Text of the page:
IT is a ruling that could have huge implications – for gardeners and civic bosses alike.

A case set to be heard in Winchester County Court today could mean allotment holders around the country who have seen charges soar are in line for a refund.

Earlier this year, Alex Mullins, representing plot holders in Eastleigh , challenged Eastleigh Borough Council’s 60 per cent rent hike on his allotment, from £25 to £40 a year.

During a hearing at Southampton County Court, a judge ruled that the increase should be similar to other services – such as charges for the council’s swimming facilities, which had gone up by nine per cent.

It meant that Mr Mullins, 64, was entitled to a £12.75 refund and led to speculation that the council could have to hand back cash to each of the 700 members of the Eastleigh and District Allotments Association, or see hundreds of similar cases brought against them.

But Eastleigh Borough Council decided to appeal against the ruling, and a judge will decide today if it should be upheld.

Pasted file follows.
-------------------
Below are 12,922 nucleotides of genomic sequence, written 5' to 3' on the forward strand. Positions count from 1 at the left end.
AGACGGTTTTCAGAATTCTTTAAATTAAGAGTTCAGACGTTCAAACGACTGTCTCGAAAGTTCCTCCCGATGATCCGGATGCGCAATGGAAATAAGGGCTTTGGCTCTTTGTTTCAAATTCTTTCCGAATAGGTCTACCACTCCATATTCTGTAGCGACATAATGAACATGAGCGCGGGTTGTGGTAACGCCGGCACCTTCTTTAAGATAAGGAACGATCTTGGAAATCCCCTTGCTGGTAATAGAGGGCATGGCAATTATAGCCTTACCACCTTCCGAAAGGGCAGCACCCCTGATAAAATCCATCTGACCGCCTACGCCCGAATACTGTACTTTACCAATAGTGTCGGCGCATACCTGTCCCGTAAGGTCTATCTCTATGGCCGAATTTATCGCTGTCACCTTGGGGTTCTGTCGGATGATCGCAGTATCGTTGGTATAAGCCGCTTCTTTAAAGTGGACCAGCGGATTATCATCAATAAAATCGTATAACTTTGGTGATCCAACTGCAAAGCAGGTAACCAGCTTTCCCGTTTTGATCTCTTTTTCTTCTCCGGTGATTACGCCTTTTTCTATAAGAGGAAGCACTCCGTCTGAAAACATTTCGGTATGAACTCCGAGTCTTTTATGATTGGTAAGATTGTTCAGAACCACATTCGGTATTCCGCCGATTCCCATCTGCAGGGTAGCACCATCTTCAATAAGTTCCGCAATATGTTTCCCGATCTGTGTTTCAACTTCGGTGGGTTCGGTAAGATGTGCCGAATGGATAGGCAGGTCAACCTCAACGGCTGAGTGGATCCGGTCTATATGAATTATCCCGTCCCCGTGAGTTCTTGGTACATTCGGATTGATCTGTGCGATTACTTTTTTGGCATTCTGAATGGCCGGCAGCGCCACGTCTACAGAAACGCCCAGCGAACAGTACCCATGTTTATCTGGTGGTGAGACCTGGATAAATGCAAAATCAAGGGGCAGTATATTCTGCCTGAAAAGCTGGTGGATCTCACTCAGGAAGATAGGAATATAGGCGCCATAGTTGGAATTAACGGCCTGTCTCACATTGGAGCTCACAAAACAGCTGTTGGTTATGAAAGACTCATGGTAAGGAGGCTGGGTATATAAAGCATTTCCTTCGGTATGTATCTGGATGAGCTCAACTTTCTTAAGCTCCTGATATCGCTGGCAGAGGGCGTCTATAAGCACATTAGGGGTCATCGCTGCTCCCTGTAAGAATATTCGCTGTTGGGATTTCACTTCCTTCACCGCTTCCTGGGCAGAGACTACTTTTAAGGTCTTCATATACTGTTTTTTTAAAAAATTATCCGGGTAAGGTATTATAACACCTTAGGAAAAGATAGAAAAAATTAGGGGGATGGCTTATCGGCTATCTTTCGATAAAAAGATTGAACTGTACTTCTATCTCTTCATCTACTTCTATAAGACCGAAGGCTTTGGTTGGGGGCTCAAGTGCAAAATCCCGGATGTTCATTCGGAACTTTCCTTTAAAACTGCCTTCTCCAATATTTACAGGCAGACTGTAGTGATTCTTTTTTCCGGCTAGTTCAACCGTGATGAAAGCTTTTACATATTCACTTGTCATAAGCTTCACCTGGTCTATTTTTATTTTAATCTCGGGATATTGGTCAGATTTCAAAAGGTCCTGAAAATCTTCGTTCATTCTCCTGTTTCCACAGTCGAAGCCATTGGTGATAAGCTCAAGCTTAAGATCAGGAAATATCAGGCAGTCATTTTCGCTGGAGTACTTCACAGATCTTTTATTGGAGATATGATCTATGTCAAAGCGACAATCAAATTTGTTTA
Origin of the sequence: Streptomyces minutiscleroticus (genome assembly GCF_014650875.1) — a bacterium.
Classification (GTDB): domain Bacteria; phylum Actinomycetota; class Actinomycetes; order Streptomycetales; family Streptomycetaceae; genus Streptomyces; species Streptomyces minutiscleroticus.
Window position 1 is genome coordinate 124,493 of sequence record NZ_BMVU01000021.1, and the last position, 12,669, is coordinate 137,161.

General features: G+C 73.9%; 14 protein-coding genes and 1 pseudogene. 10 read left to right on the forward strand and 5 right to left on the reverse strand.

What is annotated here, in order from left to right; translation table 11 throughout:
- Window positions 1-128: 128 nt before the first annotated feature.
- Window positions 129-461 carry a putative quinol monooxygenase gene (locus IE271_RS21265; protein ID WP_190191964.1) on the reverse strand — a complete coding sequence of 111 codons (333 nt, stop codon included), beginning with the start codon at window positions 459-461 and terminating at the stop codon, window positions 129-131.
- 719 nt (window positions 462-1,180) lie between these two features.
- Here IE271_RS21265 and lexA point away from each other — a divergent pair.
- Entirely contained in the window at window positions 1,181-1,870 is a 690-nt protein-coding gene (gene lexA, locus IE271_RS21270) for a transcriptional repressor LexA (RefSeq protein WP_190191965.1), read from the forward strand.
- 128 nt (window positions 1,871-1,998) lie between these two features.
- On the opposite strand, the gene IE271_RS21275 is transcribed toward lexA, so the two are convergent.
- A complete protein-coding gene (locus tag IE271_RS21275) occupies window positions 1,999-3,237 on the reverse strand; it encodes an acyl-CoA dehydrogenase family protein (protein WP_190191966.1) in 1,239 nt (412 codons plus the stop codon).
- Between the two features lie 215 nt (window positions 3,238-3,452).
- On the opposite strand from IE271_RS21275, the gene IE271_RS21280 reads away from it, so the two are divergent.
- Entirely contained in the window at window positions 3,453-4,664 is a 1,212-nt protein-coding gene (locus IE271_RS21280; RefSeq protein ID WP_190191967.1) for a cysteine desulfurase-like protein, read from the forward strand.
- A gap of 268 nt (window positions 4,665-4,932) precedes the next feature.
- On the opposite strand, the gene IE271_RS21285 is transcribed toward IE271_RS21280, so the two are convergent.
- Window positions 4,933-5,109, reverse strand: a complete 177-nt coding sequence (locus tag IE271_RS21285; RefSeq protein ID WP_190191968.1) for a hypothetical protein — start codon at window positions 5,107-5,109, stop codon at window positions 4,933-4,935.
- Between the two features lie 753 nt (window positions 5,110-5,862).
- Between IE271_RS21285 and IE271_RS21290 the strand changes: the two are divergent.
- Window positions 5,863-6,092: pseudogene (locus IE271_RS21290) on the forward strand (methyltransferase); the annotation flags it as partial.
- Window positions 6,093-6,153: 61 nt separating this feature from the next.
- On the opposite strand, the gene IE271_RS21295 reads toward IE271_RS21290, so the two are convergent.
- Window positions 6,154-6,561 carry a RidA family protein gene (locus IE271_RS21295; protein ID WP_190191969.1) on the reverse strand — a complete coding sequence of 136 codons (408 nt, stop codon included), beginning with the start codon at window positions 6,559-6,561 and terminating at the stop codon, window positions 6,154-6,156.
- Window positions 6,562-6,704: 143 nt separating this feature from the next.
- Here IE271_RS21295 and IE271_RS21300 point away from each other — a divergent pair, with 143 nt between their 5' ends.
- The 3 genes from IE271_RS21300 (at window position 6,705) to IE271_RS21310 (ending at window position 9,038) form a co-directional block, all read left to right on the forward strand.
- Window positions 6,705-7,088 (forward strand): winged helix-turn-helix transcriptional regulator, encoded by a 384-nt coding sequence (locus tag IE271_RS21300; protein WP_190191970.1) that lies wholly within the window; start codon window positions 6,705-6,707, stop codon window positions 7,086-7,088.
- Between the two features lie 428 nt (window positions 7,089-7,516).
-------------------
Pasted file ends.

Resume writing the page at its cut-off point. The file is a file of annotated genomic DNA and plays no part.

A ruling in favour of Mr Mullins could have implications for councils around the country, some of which have put their allotment charges up by as much as 500 per cent over the past four years.

Mr Mullins, who keeps a plot in South Street, Eastleigh, said: “Judging by the emails I’m getting from other allotment holders, there are a lot of councils around the country waiting for this result.

“If you take into account there are 350,000 allotments nationwide, if the charges all went up by 50 or 60 per cent, you’re talking about a lot of money.

“The allotment movement pays £21m a year anyway. We’re not adverse to increases – but penal increases like this we don’t like.”

Eastleigh Borough Council declined to comment on the case ahead of the appeal.

In the original case, council representatives argued that they had reached the 60 per cent increase by assessing prices set by other authorities and that £40 was a reasonable rent for the service provided, which included water and electricity.

The council also said that the fees amounted to 77p a week and that it was subsidising allotments by more than £70,000 a year.